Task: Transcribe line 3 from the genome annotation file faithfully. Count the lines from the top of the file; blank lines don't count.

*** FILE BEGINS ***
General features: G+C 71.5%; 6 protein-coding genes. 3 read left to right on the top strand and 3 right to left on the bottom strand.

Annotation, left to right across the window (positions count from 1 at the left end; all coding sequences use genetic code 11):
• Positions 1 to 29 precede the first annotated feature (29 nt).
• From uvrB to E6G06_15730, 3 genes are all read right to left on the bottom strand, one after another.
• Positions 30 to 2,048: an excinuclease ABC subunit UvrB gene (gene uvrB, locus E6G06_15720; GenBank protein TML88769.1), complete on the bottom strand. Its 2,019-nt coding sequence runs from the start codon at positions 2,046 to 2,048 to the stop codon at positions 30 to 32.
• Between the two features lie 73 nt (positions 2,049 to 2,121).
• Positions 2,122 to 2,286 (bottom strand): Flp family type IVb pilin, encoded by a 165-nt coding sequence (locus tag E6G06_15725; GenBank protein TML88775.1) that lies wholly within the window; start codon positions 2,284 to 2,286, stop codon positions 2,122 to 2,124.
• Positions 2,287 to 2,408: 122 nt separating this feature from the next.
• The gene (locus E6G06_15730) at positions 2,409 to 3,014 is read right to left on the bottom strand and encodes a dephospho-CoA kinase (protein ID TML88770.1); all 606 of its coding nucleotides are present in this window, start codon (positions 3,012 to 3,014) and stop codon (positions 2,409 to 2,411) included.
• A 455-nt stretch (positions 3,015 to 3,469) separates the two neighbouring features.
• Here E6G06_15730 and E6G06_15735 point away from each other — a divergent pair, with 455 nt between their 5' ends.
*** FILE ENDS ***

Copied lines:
• Positions 1 to 29 precede the first annotated feature (29 nt).